Andrews also said the roadmap details there will be a time at which unvaccinated Victorians will be “left behind”, but for those that do get the jab it is expected that more freedoms will be available come Summer.

“As we’ve flagged before, there will come a time when Victorians who choose not to get vaccinated will be left behind – that time has now been firmly set in the Roadmap,” Andrews said.

“When Victoria reaches 70 per cent double dose vaccination, changes will include an increase in numbers for public gatherings outdoors, funerals, weddings and religious gatherings – with larger caps for people who are fully vaccinated.”

The four stages of Victoria’s roadmap to freedom

Phase A: 80 per cent single dose

Once Victoria hits 80 per cent of its eligible population having received one dose of the COVID-19 vaccine people will be able to get outside to catch-up with friends.

The state expects this to occur on 26 September 2021, and will also allow for regional Victoria to leave lockdown.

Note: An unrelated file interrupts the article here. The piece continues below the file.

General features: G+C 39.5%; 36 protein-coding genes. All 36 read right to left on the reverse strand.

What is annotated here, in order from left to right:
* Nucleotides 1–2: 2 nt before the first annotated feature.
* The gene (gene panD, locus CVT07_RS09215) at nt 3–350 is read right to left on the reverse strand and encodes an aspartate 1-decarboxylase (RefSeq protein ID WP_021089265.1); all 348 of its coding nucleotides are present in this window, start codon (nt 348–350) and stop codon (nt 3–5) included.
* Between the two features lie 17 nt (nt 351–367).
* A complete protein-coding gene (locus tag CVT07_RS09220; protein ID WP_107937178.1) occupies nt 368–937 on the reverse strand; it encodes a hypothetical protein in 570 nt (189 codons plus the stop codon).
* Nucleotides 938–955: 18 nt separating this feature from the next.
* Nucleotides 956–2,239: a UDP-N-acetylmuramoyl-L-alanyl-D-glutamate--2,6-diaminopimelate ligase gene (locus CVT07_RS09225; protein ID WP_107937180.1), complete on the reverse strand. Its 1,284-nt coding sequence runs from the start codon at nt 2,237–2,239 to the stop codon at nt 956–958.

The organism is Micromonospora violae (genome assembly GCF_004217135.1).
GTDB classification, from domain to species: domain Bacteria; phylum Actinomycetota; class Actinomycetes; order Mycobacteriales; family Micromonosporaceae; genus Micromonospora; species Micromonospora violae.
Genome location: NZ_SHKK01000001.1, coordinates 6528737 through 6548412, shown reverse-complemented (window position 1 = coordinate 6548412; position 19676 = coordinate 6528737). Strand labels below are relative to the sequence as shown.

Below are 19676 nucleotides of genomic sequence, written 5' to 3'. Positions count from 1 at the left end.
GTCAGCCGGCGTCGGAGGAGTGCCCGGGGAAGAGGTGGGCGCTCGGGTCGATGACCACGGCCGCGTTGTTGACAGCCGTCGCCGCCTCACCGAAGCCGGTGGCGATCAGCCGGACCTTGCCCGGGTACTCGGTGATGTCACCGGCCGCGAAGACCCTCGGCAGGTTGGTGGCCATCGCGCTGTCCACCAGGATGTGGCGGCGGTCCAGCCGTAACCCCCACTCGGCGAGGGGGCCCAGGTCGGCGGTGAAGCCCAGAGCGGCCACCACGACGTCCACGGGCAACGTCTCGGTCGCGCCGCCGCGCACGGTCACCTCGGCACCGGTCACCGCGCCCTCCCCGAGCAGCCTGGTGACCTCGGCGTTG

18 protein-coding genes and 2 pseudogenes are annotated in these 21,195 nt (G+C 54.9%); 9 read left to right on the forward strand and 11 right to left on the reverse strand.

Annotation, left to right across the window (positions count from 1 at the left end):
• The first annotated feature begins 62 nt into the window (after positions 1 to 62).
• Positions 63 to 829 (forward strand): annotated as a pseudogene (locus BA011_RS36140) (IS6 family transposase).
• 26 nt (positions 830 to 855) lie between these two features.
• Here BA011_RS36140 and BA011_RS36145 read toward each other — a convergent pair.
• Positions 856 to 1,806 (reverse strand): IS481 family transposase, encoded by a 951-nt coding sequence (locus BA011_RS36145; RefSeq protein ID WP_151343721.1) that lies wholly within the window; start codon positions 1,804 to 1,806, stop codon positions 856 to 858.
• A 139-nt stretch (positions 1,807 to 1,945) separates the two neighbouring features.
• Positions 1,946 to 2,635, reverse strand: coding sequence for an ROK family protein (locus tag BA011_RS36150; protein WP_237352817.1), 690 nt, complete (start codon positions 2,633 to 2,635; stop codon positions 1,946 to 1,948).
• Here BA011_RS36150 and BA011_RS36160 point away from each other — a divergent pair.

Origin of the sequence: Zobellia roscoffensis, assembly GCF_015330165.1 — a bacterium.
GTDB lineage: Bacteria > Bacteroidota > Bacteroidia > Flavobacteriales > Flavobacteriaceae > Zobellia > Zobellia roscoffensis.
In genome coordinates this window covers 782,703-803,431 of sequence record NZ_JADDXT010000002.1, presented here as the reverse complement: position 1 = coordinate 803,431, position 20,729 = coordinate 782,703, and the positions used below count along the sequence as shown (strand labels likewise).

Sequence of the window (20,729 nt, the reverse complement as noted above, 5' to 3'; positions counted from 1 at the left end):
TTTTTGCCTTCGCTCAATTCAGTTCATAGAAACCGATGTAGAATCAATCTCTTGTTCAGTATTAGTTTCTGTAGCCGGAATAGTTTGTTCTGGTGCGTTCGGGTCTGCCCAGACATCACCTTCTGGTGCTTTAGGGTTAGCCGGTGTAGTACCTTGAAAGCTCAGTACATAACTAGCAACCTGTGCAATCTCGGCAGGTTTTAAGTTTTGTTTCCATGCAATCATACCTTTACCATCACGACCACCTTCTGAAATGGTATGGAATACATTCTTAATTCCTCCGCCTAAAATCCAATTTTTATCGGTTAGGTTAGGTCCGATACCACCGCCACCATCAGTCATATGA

In metropolitan Melbourne:

  • You can play basketball, golf, tennis, cricket and other outdoor recreation activities together - with the same limits as picnics. Accessing facility must be contactless,
  • Personal training resumes for up to five fully vaccinated people outside.

In regional Victoria:

  • Final years VCAL students can return to on-site learning,
  • Masks can be removed during beauty services by the client if the service requires it.
  • Schools in Melbourne are also planned to reopen on 5 October, with on-site learning for VCE Units 3/4 and final year VCAL and IB students to resume on 6 October.

Phase B: 70 per cent double dose

Once 70 per cent of the state’s population is fully vaccinated, the lockdown in Melbourne will end. This is anticipated to occur around 26 October.

Once this happens, more social and recreational activities will open up for those who have been fully vaccinated.

Social and recreational

In metropolitan Melbourne: